Visit the Museum

Exhibitions

Learn about the Holocaust

Research and Collections

Remember Survivors and Victims

Genocide Prevention

Antisemitism and Holocaust Denial

Resources for Academics

Other Museum Websites

History

Oral Histories

The "Shahnameh" in World War II Anti-Nazi Propaganda Previous Iran and the Holocaust Next

Stanley Kiersnowski

Stanley Kiersnowski was born into a Polish aristocratic family on August 17, 1926, in Wilno, Poland (now Vilnius, Lithuania). His family was deported to Siberia by the Soviets in June 1941. Stanley, his mother, and sister were separated from his father. He later learned that his father died in a gulag. Stanley moved to a collective farm and was freed by the Soviet police. He followed the Polish army south, eventually to Tehran, Iran. He also traveled through Pakistan and Palestine. He eventually reunited with his mother and sister, who also spent time in Iran. His sister moved to the United States in 1946, and Stanley and his mother followed in 1948.

Witold Pawlikoski

Witold Pawlikowski was born on May 5, 1931, in Lódz, Poland. He was an only child. In 1939 Witold and his parents moved to Dolina, Poland. Witold's father was part of the Polish military, and when the Soviets occupied the country, he was arrested. He died in captivity. In 1941, Witold and his mother were transported by cattle car to Kazakhstan, where they spent time on a collective farm. After the agreement between Poland and the Soviet Union was signed, Witold and his mother were free to leave, and they followed the newly formed Polish army south. They spent time in Tehran, Iran, Lebanon, and Great Britain before immigrating to the United States in 1951.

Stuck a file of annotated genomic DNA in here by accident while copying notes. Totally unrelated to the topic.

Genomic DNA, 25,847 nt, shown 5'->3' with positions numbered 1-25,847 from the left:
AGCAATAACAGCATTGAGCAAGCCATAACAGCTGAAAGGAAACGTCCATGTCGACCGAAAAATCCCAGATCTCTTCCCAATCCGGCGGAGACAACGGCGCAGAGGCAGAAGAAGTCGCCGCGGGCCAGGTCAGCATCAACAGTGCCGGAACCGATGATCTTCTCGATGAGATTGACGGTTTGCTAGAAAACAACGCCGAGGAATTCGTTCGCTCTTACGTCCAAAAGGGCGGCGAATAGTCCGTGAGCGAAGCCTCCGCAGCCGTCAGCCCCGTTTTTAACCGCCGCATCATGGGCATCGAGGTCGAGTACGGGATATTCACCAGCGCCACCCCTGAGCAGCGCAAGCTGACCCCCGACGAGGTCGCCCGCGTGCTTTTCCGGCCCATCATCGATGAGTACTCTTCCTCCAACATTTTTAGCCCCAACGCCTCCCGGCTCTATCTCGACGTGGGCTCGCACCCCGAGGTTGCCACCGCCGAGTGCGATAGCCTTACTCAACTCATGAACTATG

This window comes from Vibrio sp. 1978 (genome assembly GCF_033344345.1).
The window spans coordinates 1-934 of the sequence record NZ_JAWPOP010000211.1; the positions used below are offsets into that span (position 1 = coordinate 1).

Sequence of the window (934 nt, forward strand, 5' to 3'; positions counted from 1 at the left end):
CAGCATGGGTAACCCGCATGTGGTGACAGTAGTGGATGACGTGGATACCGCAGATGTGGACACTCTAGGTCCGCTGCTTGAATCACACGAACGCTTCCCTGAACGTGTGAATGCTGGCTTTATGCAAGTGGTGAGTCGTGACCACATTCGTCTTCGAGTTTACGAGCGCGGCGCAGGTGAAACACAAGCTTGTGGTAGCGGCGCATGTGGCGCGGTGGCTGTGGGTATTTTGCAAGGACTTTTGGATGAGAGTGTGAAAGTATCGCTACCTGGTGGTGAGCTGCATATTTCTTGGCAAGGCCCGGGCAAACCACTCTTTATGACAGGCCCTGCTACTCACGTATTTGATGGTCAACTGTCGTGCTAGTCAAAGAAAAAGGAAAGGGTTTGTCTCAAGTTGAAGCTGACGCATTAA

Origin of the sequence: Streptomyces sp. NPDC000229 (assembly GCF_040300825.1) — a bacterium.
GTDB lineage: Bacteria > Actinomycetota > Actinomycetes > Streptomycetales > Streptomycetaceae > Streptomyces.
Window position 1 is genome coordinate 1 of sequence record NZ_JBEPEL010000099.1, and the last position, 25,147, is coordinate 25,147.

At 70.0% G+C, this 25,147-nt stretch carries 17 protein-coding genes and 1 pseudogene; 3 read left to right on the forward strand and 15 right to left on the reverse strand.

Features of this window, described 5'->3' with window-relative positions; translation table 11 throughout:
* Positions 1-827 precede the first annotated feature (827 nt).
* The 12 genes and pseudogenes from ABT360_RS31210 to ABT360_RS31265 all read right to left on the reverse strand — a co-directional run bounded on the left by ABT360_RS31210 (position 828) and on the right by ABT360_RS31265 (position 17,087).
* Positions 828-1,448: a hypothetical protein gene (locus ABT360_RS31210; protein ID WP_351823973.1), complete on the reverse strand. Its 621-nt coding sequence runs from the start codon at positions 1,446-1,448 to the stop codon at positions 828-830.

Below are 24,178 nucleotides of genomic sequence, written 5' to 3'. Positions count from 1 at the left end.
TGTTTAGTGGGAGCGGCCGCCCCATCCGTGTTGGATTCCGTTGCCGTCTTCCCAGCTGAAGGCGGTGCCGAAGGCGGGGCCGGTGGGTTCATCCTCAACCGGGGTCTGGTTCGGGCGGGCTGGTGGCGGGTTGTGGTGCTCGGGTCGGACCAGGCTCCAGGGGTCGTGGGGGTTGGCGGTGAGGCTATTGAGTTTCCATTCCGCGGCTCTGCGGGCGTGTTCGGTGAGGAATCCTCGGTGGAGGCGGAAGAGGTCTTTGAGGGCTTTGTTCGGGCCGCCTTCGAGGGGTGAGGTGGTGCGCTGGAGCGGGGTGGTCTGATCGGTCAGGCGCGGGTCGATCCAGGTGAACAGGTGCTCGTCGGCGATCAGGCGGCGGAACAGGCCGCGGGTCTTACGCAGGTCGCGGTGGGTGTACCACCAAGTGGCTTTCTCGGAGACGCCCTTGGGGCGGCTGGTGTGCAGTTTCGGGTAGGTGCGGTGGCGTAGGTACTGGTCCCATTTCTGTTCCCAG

Adam Szymel

Adam Szymel was born on January 21, 1928. in Berezowiec, Poland (now Belarus). He was one of four children. His family was Catholic. His father was arrested after the Soviet invasion of Poland. He was never heard from again. A few weeks after his father's arrest, the rest of Adam's family was arrested and transported by freight car to Siberia. After the Polish-Soviet agreement, the Poles were freed from camps, and Adam and his mother, grandmother, and siblings left Siberia, eventually making it to the port of Krasnovodsk in Turkmenistan. They made it to Iran and from there traveled to Iraq. Adam and his brother went to Palestine to attend a Polish military school, and the rest of the family was sent to a refugee camp in India. Adam, his mother, and siblings all immigrated to England, and in 1954, his family immigrated to the United States. Adam's grandmother went back to Poland from India after the war.